Eremalche kernensis

Common Names:
Kern Mallow
C.B. Wolf
Growth Habit:
CPC Number:
Profile Contributors:
Dieter Wilken
Fully Sponsored

Reference Links

ITIS - Tropicos - USDA Plants - Fish & WildLife

Participating Institutions

The following Participating Institutions are custodians for this species in the CPC National Collection:
Santa Barbara Botanic Garden
Rancho Santa Ana Botanic Garden

The conservation of Eremalche kernensis is fully sponsored.
Dieter Wilken contributed to this Plant Profile.


Once thought to be more widely distributed because of confusion with the closely related Parrys mallow (Eremalche parryi), the Kern mallow is restricted to fewer than 20 occurrences distributed within an area of about 40 square miles centered in the Temblor Valley of southwestern Kern County, California (Williams et al. 1998). Kern mallow is effectively a desert species, growing in a region that receives less than 6 inches of rainfall per year. Germination typically takes place during the winter months and plants are normally in flower and fruit by March and April. The current distribution coincides with the California aqueduct, the construction of which may have contributed to loss of some populations. Construction of pipelines and other activities associated with petroleum production also contributed to habitat loss prior to its listing as an endangered species.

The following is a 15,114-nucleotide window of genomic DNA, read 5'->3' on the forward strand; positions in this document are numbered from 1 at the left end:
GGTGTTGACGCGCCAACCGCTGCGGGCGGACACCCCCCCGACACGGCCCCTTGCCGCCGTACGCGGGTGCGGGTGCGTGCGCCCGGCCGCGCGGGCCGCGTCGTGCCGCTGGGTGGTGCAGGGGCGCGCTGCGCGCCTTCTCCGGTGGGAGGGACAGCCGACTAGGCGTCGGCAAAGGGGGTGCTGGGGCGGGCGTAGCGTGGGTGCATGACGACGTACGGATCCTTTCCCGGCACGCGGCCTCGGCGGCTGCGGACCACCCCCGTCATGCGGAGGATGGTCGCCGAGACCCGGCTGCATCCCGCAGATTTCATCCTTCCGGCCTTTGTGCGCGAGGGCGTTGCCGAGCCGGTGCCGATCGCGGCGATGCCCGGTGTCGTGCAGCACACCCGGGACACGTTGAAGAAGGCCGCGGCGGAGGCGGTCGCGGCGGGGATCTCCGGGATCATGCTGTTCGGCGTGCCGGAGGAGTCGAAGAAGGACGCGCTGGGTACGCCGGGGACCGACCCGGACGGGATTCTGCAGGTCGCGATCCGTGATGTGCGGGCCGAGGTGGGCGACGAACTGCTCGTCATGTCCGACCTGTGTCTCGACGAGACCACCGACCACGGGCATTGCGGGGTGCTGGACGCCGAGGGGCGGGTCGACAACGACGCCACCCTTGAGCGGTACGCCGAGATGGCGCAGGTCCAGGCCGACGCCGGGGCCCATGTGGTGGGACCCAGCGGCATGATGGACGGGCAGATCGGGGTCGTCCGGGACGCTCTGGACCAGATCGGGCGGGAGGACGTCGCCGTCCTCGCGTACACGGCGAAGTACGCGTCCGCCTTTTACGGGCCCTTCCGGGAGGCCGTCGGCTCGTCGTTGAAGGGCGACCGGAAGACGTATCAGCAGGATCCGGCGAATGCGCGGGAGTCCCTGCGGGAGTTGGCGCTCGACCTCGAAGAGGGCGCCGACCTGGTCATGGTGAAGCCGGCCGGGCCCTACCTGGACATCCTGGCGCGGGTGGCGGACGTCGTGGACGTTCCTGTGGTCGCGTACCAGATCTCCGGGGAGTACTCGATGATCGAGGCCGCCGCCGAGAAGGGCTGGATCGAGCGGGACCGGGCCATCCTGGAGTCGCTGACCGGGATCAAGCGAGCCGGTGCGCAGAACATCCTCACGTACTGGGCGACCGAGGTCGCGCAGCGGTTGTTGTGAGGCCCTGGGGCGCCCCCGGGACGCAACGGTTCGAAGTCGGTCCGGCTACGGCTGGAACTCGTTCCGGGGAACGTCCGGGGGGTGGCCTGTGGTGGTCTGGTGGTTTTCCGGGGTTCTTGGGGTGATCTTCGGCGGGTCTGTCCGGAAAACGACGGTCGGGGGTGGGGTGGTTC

An annual, Kern mallow is treated as having white or pink flowers on slender branches with reduced leaves above a basal rosette of palmate leaves. The relationship to and differences from Parrys mallow are controversial, but it is generally agreed that flower color is the best trait for separating Kern mallow from Parrys mallow (Wiggins 1951; Cypher 1994). Kern mallow may also be confused with a close desert relative, Eremalche exilis, which differs primarily by flower size and a nearly prostrate life form (Bates 1993; Andreasen et al. 2002). Eremalche kernensis and E. parryi are of special biological interest, because individual plants can either have bisexual flowers or functionally female flowers, for which the technical term is gynodioecious. Female flowers generally produce more seeds than the bisexual ones. This kind of breeding system is relatively rare in flowering plants and of much scientific interest. Bisexual flowers are also larger than the female flowers in both subspecies. Kern mallow is also notable in having some populations polymorphic for flower color (white versus pink), and with varying flower sizes and seed set (Mazer et al. 1993).

Distribution & Occurrence


Conservation, Ecology & Research